Last time we heard anything about Paranormal Activity 2, it was the shocking news that filmmaker Kevin Greutert wouldn't be directing. Lionsgate and the Saw team worked their legal magic and not only pulled Greutert from the project, but basically forced him to take over Saw VII.

Since then, PA2 has been in the lurch. Parmaount needs to find a director (and soon) if they hope to have the film ready for the planned Halloween 2010 release date, but news on the search has been essentially nonexistent--until today. The LA Times takes a crack at figuring out who might land the gig of directing the sequel to one of the surprising box office success stories of all-time--and some of the names on the shortlist are shocking.

The most bizarre is easily Brian De Palma. Yes, the man who brought us Scarface, Carrie, and The Untouchables is reportedly being considered for Paranormal Activity 2. It's an odd choice, to say the least. De Palma makes big films with lengthy shoots and large budgets--which seems the antithesis of what Paramount would want for this project. I'm mixed on the director's body of work--and I can't see anything good coming out of a De Palma directed sequel to Oren Peli's original. It's too radical a departure from the first film for me.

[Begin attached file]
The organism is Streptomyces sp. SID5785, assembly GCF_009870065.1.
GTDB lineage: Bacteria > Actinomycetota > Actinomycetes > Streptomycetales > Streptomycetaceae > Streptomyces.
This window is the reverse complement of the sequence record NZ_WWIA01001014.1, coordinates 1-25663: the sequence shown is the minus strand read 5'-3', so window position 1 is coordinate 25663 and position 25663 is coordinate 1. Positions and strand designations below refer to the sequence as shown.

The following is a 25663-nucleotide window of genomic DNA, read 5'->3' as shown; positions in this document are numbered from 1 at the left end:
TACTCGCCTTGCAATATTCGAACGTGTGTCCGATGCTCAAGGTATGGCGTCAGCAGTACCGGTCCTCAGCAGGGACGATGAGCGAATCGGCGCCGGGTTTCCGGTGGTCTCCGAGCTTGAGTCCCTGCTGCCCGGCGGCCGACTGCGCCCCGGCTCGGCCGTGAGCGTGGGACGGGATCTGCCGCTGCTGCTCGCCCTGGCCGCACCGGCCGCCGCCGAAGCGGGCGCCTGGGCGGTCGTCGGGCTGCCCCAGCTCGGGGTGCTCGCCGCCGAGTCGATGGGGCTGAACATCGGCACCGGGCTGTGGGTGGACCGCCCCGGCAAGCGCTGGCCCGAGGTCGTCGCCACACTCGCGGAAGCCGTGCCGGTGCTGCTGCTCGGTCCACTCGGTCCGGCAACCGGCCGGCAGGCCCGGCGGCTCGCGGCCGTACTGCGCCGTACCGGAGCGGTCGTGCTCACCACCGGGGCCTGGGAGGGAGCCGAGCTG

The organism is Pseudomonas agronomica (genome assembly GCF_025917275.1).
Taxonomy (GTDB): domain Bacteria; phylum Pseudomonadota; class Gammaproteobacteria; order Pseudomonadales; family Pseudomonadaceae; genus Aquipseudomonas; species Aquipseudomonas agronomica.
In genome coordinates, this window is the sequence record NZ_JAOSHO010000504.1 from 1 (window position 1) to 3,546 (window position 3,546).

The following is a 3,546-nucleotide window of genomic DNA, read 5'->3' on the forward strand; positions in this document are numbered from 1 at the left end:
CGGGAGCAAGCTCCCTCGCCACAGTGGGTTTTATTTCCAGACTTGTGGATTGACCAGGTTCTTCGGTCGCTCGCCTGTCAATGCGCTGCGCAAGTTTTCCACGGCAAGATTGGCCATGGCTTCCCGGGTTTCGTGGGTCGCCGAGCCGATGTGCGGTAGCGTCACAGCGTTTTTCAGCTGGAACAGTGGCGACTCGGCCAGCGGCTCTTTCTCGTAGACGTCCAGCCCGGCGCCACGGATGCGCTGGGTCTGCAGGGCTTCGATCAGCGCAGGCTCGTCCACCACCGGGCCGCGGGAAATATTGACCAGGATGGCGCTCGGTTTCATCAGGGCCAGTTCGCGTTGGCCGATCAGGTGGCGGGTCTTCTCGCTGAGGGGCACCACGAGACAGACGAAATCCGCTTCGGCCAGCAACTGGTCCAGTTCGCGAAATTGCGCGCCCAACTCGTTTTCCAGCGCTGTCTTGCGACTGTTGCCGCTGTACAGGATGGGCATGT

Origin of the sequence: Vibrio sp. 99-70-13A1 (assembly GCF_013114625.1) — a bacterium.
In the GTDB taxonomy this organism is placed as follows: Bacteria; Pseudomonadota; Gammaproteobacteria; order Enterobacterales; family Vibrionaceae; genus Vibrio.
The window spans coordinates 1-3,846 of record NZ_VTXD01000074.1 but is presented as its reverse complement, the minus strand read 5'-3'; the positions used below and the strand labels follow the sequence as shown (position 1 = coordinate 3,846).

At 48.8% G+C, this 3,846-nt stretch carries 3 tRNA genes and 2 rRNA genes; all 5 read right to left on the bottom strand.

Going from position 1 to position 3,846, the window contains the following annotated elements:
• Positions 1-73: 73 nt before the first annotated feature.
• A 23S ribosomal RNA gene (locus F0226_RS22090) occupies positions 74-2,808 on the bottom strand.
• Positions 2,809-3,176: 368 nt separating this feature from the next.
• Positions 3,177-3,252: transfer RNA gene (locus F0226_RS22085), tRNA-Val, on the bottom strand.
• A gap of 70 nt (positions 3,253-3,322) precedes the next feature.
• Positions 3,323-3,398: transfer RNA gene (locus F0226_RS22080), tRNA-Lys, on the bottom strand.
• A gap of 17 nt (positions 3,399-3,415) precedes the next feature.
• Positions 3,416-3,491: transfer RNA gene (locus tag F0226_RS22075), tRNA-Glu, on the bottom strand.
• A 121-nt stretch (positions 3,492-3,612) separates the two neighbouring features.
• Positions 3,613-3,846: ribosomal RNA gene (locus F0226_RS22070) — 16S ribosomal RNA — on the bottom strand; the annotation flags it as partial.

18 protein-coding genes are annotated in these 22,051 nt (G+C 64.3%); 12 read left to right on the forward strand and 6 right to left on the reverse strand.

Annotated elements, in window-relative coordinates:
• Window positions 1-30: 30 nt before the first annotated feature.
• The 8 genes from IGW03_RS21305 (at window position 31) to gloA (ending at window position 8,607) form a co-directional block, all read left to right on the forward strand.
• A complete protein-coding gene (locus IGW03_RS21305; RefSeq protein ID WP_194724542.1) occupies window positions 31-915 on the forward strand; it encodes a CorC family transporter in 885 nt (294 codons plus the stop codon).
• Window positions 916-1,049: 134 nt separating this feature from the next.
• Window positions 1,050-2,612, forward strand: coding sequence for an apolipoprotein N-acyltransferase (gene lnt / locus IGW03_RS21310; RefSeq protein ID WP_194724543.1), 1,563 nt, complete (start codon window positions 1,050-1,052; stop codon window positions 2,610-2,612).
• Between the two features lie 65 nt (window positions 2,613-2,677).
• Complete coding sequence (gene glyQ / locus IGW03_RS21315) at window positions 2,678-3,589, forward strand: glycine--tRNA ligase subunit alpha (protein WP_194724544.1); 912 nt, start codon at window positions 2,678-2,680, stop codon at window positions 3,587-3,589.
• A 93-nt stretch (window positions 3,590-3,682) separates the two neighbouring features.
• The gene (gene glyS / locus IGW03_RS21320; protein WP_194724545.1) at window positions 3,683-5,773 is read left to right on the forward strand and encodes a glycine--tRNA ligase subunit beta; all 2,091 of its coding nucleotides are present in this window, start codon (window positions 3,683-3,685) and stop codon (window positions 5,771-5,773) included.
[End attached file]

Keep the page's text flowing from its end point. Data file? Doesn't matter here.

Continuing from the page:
Things get weirder when the Times uncovers the story that Akiva Goldsman was considered as well. Goldsman is a writer (he won an Oscar for A Beautiful Mind) who's never directed a feature length film. According to the piece, Goldsman will not be directing PA2--but that he was even in the running should terrify anyone who loves horror.

Jump past the break for two more potential directors.

Two other, more genre-friendly names turn up as well. Brad Anderson (director of the brilliant Session 9) and Greg McLean (who brought us Wolf Creek) are also reportedly in the mix. I'd vote for either of these filmmakers over De Palma--Anderson's Session 9 is one of the few legitimately creepy horror films to emerge in years, and McLean has demonstrated a knack for making compelling genre films.

What do you think? Can you see a De Palma directed Paranormal Activity 2 as a good thing, or is this another example of Hollywood executives being completely clueless when it comes to genre cinema?